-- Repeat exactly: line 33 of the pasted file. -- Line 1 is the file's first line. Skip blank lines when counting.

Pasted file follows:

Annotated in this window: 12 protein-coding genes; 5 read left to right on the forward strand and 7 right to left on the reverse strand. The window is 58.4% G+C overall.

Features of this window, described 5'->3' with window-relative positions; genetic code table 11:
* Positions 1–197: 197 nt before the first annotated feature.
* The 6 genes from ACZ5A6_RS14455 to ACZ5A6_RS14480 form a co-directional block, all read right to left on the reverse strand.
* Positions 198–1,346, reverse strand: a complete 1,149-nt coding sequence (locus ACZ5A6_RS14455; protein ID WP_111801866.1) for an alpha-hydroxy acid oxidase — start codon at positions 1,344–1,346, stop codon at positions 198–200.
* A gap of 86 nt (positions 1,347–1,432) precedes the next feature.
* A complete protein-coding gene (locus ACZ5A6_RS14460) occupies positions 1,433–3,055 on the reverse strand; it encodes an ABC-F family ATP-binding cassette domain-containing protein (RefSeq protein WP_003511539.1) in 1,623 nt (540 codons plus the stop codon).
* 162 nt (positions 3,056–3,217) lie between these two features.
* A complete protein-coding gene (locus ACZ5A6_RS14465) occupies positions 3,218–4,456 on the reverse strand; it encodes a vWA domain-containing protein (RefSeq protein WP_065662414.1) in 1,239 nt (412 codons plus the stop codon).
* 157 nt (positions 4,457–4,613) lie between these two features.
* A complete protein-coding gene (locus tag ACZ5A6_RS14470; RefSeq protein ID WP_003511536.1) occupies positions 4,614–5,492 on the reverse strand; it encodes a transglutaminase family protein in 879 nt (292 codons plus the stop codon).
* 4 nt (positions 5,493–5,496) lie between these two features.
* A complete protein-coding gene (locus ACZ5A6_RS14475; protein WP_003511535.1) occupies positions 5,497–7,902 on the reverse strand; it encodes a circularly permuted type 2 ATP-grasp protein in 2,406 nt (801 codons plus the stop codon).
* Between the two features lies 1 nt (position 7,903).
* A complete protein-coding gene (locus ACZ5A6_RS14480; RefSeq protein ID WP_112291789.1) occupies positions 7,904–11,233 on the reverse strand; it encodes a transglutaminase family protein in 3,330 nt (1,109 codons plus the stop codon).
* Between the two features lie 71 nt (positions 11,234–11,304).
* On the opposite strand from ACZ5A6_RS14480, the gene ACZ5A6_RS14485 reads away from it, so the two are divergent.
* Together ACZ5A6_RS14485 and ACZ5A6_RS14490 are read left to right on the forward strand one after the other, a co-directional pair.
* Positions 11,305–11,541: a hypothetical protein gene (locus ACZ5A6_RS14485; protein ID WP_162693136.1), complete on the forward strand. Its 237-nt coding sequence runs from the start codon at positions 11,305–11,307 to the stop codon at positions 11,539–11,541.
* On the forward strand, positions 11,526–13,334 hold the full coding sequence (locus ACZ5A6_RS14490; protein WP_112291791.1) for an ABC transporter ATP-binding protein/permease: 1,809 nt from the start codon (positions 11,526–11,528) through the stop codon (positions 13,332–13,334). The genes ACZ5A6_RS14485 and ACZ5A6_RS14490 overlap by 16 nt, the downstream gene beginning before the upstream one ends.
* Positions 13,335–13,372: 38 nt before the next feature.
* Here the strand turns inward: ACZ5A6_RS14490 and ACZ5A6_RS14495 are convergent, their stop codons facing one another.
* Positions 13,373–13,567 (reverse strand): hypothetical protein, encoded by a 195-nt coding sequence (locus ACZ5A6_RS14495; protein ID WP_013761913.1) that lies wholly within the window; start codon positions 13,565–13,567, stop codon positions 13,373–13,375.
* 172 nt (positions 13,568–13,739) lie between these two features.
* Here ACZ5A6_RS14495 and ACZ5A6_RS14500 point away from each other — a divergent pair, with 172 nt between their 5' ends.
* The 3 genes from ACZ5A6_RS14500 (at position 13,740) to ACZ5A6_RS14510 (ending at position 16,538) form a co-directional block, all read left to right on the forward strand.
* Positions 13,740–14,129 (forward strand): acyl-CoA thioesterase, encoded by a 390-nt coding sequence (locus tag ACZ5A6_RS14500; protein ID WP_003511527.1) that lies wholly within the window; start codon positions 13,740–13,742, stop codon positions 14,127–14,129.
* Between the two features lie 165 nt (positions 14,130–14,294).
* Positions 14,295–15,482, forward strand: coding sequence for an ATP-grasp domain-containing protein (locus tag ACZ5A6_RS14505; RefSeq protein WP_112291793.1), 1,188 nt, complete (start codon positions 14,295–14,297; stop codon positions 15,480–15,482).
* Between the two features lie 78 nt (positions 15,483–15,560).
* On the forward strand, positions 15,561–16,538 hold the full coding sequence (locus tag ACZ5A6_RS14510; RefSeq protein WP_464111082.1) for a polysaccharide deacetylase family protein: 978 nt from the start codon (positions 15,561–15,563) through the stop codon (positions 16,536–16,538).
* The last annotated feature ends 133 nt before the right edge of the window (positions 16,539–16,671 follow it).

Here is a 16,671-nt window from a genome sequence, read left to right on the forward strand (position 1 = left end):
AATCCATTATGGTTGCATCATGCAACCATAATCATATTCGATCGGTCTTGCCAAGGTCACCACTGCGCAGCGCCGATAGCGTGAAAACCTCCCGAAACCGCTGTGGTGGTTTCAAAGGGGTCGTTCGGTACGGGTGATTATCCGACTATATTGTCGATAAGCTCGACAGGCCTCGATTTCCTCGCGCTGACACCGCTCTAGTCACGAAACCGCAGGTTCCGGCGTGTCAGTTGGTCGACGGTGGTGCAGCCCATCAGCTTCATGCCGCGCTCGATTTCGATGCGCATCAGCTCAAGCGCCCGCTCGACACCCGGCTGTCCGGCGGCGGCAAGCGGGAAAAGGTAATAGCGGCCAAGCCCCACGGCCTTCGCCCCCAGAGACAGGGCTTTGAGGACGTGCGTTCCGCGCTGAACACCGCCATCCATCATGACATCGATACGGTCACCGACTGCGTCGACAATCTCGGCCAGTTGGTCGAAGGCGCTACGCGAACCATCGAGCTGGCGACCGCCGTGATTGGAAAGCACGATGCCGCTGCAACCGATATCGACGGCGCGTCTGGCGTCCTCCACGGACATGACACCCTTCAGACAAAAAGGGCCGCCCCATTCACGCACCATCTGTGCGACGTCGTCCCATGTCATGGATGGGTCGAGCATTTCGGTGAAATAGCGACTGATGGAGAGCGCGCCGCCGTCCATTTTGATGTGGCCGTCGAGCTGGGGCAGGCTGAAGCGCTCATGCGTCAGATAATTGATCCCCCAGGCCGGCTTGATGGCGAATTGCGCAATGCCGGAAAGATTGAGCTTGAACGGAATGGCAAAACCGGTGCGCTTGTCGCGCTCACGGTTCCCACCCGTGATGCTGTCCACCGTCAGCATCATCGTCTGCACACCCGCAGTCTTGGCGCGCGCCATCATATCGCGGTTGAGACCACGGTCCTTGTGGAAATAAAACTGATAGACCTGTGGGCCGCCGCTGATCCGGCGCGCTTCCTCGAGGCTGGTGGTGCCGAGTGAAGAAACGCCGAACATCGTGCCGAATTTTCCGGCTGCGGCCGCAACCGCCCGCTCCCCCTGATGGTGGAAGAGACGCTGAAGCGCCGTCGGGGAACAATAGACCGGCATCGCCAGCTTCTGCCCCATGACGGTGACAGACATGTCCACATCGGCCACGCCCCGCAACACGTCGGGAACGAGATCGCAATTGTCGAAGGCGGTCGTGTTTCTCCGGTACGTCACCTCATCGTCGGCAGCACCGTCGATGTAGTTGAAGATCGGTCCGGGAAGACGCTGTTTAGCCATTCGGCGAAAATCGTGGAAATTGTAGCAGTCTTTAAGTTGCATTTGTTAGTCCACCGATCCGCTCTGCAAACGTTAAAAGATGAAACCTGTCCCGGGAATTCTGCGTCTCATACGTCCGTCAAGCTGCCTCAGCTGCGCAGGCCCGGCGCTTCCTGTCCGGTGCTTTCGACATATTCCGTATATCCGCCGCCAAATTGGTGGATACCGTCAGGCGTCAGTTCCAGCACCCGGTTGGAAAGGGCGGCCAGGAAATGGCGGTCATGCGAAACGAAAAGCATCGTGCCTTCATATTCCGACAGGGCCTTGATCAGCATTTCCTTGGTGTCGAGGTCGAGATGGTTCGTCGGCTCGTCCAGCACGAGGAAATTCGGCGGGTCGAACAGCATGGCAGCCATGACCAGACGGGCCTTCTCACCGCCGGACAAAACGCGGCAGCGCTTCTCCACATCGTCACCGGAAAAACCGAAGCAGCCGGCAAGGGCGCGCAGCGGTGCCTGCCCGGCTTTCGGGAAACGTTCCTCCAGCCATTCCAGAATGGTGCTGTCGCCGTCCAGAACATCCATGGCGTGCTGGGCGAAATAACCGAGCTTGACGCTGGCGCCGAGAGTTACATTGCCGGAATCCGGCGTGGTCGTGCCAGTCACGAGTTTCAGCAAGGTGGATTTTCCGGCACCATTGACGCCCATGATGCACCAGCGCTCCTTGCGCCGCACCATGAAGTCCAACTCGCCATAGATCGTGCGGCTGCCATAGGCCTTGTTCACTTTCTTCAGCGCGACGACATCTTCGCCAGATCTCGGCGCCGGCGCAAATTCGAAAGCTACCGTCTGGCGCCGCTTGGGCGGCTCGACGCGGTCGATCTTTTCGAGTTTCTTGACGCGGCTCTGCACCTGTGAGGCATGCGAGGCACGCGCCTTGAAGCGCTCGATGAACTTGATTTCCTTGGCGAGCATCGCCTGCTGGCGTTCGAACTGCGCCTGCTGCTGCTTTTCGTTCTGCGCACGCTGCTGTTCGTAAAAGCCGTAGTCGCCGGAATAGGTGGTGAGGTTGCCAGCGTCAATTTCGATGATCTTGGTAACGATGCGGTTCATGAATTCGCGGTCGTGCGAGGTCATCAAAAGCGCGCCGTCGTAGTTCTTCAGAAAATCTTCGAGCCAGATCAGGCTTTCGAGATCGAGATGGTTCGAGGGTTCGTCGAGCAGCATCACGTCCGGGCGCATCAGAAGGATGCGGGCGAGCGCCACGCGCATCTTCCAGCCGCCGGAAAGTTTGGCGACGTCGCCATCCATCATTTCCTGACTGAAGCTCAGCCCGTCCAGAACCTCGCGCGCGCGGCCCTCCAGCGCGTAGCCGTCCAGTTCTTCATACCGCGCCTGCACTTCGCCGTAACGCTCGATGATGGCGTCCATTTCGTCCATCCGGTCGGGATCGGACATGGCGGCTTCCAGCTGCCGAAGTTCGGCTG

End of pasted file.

Here is a 16,671-nt window from a genome sequence, read left to right on the forward strand (position 1 = left end):